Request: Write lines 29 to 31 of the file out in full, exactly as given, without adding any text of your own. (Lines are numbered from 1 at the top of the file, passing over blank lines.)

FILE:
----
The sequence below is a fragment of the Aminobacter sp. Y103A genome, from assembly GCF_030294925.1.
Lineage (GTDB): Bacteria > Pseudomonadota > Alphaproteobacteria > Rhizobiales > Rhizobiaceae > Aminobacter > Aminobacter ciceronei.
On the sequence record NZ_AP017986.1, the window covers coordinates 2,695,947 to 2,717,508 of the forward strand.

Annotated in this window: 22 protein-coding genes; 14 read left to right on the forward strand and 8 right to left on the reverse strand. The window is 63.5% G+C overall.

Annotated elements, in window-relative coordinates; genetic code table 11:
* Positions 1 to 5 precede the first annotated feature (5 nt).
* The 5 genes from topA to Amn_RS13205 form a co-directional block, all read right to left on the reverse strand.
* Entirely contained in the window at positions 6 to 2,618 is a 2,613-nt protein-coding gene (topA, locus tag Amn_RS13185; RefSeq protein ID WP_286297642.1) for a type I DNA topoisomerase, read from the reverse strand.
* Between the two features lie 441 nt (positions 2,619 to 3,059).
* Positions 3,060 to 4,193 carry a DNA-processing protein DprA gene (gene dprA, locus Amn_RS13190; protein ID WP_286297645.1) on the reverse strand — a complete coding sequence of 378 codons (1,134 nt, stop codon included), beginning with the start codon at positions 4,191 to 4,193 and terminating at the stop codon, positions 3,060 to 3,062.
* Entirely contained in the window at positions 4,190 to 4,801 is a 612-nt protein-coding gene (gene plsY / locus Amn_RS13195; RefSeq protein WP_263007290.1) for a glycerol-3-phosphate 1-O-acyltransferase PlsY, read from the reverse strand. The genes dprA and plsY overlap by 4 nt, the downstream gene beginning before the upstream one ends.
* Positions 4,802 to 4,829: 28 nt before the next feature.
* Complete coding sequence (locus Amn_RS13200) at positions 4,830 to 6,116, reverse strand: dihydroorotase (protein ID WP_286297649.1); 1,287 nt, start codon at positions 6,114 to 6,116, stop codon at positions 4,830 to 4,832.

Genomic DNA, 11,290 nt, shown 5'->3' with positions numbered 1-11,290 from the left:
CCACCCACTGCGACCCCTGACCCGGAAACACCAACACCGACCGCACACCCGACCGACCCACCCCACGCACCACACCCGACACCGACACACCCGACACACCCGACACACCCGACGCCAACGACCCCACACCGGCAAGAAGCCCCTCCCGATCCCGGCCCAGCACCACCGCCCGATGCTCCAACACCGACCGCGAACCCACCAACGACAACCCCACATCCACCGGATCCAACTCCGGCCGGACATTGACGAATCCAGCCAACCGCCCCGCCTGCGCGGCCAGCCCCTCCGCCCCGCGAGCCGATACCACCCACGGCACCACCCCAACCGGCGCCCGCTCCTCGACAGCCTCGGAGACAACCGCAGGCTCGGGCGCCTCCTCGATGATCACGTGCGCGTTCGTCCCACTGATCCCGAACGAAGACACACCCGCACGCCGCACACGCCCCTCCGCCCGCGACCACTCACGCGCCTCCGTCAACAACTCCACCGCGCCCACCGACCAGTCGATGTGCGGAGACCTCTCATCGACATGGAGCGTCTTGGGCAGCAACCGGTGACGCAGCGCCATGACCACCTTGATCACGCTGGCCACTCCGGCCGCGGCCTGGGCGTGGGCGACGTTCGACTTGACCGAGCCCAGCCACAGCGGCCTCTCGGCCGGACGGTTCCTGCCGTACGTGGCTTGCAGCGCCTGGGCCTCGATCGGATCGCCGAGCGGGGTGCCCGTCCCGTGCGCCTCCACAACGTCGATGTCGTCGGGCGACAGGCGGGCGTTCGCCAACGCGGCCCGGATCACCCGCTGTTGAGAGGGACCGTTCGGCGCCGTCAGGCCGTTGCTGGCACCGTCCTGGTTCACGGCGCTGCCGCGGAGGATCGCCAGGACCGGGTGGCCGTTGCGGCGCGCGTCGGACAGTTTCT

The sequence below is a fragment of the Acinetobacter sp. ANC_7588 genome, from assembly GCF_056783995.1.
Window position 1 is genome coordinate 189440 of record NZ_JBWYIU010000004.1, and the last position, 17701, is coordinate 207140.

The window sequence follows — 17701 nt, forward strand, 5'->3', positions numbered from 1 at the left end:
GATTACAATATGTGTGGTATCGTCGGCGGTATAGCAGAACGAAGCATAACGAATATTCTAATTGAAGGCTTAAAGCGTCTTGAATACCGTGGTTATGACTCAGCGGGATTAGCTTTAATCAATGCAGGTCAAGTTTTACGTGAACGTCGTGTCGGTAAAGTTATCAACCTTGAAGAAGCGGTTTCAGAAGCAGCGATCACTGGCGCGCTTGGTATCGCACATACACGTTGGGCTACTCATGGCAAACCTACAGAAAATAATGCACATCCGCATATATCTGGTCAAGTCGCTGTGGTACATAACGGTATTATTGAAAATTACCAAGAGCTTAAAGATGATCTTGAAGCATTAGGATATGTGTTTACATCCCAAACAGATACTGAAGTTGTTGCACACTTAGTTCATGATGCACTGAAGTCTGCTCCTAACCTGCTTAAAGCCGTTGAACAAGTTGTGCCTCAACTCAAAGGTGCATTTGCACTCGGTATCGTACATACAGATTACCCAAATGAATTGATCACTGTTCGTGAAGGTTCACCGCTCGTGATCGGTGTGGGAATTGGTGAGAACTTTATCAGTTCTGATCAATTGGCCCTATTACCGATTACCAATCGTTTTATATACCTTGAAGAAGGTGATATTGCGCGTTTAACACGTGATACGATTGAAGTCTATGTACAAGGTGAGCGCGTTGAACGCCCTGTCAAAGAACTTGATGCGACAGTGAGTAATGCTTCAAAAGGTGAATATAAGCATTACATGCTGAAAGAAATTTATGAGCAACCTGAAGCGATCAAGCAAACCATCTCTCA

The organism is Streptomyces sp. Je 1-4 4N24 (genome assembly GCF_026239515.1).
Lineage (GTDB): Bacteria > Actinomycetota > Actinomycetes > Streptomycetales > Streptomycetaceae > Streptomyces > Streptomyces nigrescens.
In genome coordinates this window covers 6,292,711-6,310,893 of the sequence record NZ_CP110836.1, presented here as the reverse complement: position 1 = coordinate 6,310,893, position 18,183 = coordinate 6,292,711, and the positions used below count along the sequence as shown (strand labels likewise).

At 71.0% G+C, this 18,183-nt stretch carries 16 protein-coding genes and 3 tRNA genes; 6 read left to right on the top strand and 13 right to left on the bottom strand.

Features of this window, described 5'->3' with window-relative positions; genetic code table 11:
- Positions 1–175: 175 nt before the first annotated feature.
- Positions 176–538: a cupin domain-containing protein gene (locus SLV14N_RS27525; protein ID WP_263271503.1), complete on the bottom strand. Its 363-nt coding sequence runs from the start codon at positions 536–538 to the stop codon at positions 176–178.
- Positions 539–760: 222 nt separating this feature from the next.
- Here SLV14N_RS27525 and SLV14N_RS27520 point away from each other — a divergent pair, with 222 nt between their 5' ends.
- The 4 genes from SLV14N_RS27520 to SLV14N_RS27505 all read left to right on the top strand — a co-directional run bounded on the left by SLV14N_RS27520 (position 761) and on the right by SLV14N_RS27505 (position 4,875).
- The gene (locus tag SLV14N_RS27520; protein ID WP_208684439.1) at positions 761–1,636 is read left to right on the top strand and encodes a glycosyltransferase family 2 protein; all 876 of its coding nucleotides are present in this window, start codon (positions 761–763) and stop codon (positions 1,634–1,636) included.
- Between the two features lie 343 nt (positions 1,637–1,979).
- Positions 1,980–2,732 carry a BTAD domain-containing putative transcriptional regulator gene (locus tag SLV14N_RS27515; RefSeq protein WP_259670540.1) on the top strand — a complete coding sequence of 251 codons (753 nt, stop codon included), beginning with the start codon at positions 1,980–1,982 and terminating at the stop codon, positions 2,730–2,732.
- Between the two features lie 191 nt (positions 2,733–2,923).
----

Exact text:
- The 4 genes from SLV14N_RS27520 to SLV14N_RS27505 all read left to right on the top strand — a co-directional run bounded on the left by SLV14N_RS27520 (position 761) and on the right by SLV14N_RS27505 (position 4,875).
- The gene (locus tag SLV14N_RS27520; protein ID WP_208684439.1) at positions 761–1,636 is read left to right on the top strand and encodes a glycosyltransferase family 2 protein; all 876 of its coding nucleotides are present in this window, start codon (positions 761–763) and stop codon (positions 1,634–1,636) included.
- Between the two features lie 343 nt (positions 1,637–1,979).